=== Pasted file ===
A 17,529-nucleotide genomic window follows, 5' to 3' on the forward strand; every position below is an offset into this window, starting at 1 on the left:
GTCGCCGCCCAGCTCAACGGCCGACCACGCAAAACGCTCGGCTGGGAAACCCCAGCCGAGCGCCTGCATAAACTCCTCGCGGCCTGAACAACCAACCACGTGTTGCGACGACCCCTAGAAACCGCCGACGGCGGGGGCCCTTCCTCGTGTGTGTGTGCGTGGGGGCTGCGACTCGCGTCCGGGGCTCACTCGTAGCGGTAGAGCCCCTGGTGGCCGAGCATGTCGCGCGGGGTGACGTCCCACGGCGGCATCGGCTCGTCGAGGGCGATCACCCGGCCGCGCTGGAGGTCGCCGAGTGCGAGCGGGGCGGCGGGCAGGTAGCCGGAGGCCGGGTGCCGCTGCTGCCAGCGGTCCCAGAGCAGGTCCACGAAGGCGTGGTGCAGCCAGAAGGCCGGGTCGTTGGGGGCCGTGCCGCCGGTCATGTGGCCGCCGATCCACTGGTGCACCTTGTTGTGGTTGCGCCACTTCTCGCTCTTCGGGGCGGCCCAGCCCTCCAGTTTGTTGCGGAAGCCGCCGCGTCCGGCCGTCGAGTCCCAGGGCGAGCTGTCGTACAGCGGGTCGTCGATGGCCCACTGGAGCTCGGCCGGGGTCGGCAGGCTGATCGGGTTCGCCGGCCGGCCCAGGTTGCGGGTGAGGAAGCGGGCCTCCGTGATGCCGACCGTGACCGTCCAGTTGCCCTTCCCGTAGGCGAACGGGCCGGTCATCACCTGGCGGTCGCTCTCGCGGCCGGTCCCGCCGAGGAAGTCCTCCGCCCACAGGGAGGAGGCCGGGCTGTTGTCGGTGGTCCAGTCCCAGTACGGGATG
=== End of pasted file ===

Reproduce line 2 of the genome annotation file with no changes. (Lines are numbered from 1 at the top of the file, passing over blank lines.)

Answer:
GTCGCCGCCCAGCTCAACGGCCGACCACGCAAAACGCTCGGCTGGGAAACCCCAGCCGAGCGCCTGCATAAACTCCTCGCGGCCTGAACAACCAACCACGTGTTGCGACGACCCCTAGAAACCGCCGACGGCGGGGGCCCTTCCTCGTGTGTGTGTGCGTGGGGGCTGCGACTCGCGTCCGGGGCTCACTCGTAGCGGTAGAGCCCCTGGTGGCCGAGCATGTCGCGCGGGGTGACGTCCCACGGCGGCATCGGCTCGTCGAGGGCGATCACCCGGCCGCGCTGGAGGTCGCCGAGTGCGAGCGGGGCGGCGGGCAGGTAGCCGGAGGCCGGGTGCCGCTGCTGCCAGCGGTCCCAGAGCAGGTCCACGAAGGCGTGGTGCAGCCAGAAGGCCGGGTCGTTGGGGGCCGTGCCGCCGGTCATGTGGCCGCCGATCCACTGGTGCACCTTGTTGTGGTTGCGCCACTTCTCGCTCTTCGGGGCGGCCCAGCCCTCCAGTTTGTTGCGGAAGCCGCCGCGTCCGGCCGTCGAGTCCCAGGGCGAGCTGTCGTACAGCGGGTCGTCGATGGCCCACTGGAGCTCGGCCGGGGTCGGCAGGCTGATCGGGTTCGCCGGCCGGCCCAGGTTGCGGGTGAGGAAGCGGGCCTCCGTGATGCCGACCGTGACCGTCCAGTTGCCCTTCCCGTAGGCGAACGGGCCGGTCATCACCTGGCGGTCGCTCTCGCGGCCGGTCCCGCCGAGGAAGTCCTCCGCCCACAGGGAGGAGGCCGGGCTGTTGTCGGTGGTCCAGTCCCAGTACGGGATG